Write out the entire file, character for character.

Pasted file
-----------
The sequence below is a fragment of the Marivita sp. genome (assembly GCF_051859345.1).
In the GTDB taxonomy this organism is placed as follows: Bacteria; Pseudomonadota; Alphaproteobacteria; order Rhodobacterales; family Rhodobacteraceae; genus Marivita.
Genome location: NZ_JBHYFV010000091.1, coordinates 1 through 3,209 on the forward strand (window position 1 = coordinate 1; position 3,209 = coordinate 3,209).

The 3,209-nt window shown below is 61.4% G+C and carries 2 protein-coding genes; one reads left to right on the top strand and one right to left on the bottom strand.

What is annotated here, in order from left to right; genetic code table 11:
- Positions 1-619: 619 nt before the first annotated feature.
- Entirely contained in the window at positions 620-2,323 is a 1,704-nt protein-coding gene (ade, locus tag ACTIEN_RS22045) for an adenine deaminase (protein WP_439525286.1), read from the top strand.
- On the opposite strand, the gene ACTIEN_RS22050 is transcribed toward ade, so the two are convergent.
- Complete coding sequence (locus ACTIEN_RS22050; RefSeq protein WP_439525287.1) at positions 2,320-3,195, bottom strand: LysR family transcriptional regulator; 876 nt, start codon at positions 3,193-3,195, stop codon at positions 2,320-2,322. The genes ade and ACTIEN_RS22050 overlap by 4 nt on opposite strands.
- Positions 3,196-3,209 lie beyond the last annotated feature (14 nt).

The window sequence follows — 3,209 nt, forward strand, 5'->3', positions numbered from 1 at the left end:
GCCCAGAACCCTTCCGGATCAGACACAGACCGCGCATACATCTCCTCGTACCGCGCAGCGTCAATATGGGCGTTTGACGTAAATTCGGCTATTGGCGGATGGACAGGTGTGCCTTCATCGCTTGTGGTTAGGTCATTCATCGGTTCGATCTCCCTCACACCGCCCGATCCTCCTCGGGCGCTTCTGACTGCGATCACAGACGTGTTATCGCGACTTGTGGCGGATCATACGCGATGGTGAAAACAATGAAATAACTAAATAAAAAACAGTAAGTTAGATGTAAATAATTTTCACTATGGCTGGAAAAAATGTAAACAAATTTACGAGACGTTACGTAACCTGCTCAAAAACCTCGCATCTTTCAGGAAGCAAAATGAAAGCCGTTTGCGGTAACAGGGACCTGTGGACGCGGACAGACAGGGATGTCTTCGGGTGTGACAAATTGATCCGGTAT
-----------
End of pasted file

The sequence below is a fragment of the Marivita sp. genome (assembly GCF_051859345.1).
In the GTDB taxonomy this organism is placed as follows: Bacteria; Pseudomonadota; Alphaproteobacteria; order Rhodobacterales; family Rhodobacteraceae; genus Marivita.
Genome location: NZ_JBHYFV010000091.1, coordinates 1 through 3,209 on the forward strand (window position 1 = coordinate 1; position 3,209 = coordinate 3,209).

The 3,209-nt window shown below is 61.4% G+C and carries 2 protein-coding genes; one reads left to right on the top strand and one right to left on the bottom strand.

What is annotated here, in order from left to right; genetic code table 11:
- Positions 1-619: 619 nt before the first annotated feature.
- Entirely contained in the window at positions 620-2,323 is a 1,704-nt protein-coding gene (ade, locus tag ACTIEN_RS22045) for an adenine deaminase (protein WP_439525286.1), read from the top strand.
- On the opposite strand, the gene ACTIEN_RS22050 is transcribed toward ade, so the two are convergent.
- Complete coding sequence (locus ACTIEN_RS22050; RefSeq protein WP_439525287.1) at positions 2,320-3,195, bottom strand: LysR family transcriptional regulator; 876 nt, start codon at positions 3,193-3,195, stop codon at positions 2,320-2,322. The genes ade and ACTIEN_RS22050 overlap by 4 nt on opposite strands.
- Positions 3,196-3,209 lie beyond the last annotated feature (14 nt).

The window sequence follows — 3,209 nt, forward strand, 5'->3', positions numbered from 1 at the left end:
GCCCAGAACCCTTCCGGATCAGACACAGACCGCGCATACATCTCCTCGTACCGCGCAGCGTCAATATGGGCGTTTGACGTAAATTCGGCTATTGGCGGATGGACAGGTGTGCCTTCATCGCTTGTGGTTAGGTCATTCATCGGTTCGATCTCCCTCACACCGCCCGATCCTCCTCGGGCGCTTCTGACTGCGATCACAGACGTGTTATCGCGACTTGTGGCGGATCATACGCGATGGTGAAAACAATGAAATAACTAAATAAAAAACAGTAAGTTAGATGTAAATAATTTTCACTATGGCTGGAAAAAATGTAAACAAATTTACGAGACGTTACGTAACCTGCTCAAAAACCTCGCATCTTTCAGGAAGCAAAATGAAAGCCGTTTGCGGTAACAGGGACCTGTGGACGCGGACAGACAGGGATGTCTTCGGGTGTGACAAATTGATCCGGTAT